Sportcoat jackets reflect situated framework of scientific research
Mar 13th, 2009 by Frank LaBanca, Ed.D.

This past week, my students and I attended the Science Horizons Science Fair, the Connecticut Junior Science and Humanities Symposium, and the Connecticut Science Fair.  Although we experienced enormous success for the wonderful projects they created, executed, and presented, what stands out to me most, is how these young men and women learned about themselves. 

I was speaking with one of my student’s fathers upon return from the JSHS, and I commented on how we had an opportunity to meet one of the professors that had provided feedback for the project.  Initially, the student didn’t want to approach the professor (shy, embarrassed, whatever), but I insisted he make an approach.  After speaking with him, the student, returning with a big smile, said that it was a good choice to speak with the professor.  He had a chance to thank the professor for his help.  More important, the professor conveyed how enjoyable and important he thought the student’s project was.  That kind of authentic value from a member of the community of practice easily helps justify the reason we encourage students to do applied research.  The student KNEW his work meant something, and moreover, he had effectively communicated with an adult.  The father and I spoke about how many additional skills students acquire that might on the outside not be so evident.

Fast forward several days.

Students are at the Connecticut Science Fair; boys dressed in suits and/or sport coats and pants.  They are having an awful time attaching their pinned name tags to the front of their jacket pockets.  After the judging we gather, several parents nearby.  We discuss this and that.  One says “I have such a cheap jacket, all of the pockets are fake.”  Other boys grumble with similar complaints.  Taking a deep breath, I explain to them (probably with a little laced sarcasm), that the pockets on sport coats come stitched up.  I explained that they needed to gently cut the stitches, and the pocket would open up.  The boys are in awe – the parents are belly laughing.  The father from the previous day comments, “You’re right, they learn all sorts of things in this class!”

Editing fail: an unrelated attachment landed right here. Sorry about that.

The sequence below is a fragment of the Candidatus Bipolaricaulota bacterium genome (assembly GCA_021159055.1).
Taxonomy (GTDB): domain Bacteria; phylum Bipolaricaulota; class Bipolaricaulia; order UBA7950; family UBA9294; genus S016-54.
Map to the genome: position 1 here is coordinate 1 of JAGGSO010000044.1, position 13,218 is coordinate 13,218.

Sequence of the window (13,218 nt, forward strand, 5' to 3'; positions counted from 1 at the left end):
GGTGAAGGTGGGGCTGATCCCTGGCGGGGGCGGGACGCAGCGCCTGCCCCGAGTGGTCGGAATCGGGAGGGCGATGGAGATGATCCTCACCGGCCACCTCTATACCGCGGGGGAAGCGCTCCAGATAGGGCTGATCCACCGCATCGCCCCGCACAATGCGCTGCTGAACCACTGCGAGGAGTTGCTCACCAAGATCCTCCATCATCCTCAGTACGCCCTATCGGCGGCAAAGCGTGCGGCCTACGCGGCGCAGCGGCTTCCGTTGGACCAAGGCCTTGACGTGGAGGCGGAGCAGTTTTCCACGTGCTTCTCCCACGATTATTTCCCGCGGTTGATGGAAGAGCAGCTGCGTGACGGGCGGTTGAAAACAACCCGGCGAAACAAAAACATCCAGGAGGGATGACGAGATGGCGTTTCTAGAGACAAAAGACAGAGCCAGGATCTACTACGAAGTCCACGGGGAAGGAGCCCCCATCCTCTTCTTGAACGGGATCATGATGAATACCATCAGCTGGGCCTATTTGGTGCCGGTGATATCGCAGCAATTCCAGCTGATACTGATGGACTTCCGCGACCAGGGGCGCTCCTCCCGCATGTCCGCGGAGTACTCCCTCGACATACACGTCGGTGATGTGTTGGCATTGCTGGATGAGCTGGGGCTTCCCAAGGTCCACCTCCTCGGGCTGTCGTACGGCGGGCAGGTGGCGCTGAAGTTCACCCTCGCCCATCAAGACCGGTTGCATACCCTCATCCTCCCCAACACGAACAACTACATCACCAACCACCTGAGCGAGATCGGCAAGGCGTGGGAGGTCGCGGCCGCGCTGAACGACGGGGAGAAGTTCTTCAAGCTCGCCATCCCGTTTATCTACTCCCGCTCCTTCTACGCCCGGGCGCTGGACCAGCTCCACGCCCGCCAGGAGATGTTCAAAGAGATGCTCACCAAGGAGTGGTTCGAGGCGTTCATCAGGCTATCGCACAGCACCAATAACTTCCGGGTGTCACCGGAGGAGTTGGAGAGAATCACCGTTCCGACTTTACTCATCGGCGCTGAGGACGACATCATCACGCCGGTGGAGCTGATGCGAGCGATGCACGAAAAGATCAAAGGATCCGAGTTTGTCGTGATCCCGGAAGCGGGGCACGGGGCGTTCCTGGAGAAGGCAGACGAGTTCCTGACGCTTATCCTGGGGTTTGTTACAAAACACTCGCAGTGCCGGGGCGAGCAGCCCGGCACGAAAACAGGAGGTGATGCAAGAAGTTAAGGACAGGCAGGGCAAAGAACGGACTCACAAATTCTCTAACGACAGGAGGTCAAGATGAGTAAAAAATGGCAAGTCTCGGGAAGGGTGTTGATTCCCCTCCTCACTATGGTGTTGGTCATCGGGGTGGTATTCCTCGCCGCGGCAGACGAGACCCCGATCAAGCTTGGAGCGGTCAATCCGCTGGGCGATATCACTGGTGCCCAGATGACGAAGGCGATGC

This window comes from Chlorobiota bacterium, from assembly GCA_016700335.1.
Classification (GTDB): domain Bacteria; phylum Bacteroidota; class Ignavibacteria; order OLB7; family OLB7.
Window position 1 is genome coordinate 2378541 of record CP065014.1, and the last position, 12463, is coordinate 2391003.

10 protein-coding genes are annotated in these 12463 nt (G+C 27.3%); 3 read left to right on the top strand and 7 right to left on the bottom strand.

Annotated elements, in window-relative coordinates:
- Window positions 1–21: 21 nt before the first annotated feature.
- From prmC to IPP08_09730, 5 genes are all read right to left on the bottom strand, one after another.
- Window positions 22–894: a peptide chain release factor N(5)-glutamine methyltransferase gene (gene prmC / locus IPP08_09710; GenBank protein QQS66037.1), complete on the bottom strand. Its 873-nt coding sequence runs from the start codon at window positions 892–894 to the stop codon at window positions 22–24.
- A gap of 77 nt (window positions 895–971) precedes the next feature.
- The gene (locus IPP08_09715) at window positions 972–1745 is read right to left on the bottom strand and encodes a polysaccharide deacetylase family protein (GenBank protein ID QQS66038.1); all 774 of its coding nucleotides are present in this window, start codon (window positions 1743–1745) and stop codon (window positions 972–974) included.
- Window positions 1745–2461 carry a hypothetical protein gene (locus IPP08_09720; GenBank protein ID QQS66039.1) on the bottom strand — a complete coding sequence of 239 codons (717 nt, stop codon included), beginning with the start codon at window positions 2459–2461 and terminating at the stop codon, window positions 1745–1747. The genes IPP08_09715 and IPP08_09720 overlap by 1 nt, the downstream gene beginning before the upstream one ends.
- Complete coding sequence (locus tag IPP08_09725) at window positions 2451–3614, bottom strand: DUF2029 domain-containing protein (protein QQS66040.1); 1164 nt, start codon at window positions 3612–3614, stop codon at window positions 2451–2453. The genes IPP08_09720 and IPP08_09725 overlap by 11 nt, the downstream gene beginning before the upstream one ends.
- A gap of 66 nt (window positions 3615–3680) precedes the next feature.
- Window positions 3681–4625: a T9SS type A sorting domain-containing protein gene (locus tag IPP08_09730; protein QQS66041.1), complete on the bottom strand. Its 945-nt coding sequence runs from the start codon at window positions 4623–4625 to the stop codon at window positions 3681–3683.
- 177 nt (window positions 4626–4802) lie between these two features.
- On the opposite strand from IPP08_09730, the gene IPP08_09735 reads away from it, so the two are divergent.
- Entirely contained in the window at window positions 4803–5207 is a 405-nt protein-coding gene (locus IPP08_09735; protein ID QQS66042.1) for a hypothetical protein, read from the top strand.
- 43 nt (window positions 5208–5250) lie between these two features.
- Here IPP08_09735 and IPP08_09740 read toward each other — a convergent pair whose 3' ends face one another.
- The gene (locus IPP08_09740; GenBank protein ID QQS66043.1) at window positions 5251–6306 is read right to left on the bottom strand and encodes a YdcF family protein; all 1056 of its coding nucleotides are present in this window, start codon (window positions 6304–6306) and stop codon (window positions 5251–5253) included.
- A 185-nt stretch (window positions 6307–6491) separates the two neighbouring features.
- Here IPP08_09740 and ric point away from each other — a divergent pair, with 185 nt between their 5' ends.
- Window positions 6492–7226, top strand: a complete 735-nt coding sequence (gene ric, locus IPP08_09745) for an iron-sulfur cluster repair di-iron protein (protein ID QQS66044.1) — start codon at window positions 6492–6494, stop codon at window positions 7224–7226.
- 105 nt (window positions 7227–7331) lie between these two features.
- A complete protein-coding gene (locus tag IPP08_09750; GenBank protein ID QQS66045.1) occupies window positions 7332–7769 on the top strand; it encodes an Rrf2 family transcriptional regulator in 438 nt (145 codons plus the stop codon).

Situated Understanding
Mar 3rd, 2009 by Frank LaBanca, Ed.D.

As I continue to work with students striving to achieve independent research excellence, I often marvel at the level of specialized expertise that students develop and display.  Their ability to communicate sophisticated scientific content effectively and thoroughly is the true magic in conducting a research experience (for me).  So it gets me to thinking about this expertise and how situated it truly becomes.  Students won’t have this deep level of understanding without such an authentic experience.  Experiences that allow students to appreciate the tentative and creative perspectives of the nature of science with truth value allow for incredible growth.

These students are truly entering a community of practice and, as such, have an understanding and ability to communicate that goes beyond what gets taught in the traditional science classroom.  When they develop their curriculum there is more ownership, but more importantly, there is better understanding for what NEEDS TO BE known.  Students become better filterers and can better attack their information needs. 

The ironic part of this discussion is what really inspires it.  I run a Dilbert Comic feed on my Google Reader.  It’s a great distraction sometime during the day and usually brings a smile to my face.  A recent comic caught my attention:


I thought to myself, “Gee, you really have to know a bit of Star Wars history to be able to understand this one.” My experiences allow me to appreciate the humor of this cartoon. Here’s the scene upon which this comic was based:


I saw the original Star Wars in the theater with my dadin 1977 in the theaters.  Over the years, we’ve enjoyed many Sci Fi movies together.  These experiences, combined with my interests allow me to have a more sophisticated understanding of what that comic was trying to say.  I am thinking that it is very similar for students attempting to develop concept domain understandings.  The situated nature of learning allows for expertise to blossom when the student is task committed and open to creativity.  (Joe Renzulli, might also want me to identify above average ability to complete his 3-ring conceptionof giftedness.)  I think I buy into situated learning more and more every day.  The theory just seems to emerge so frequently from my practice.

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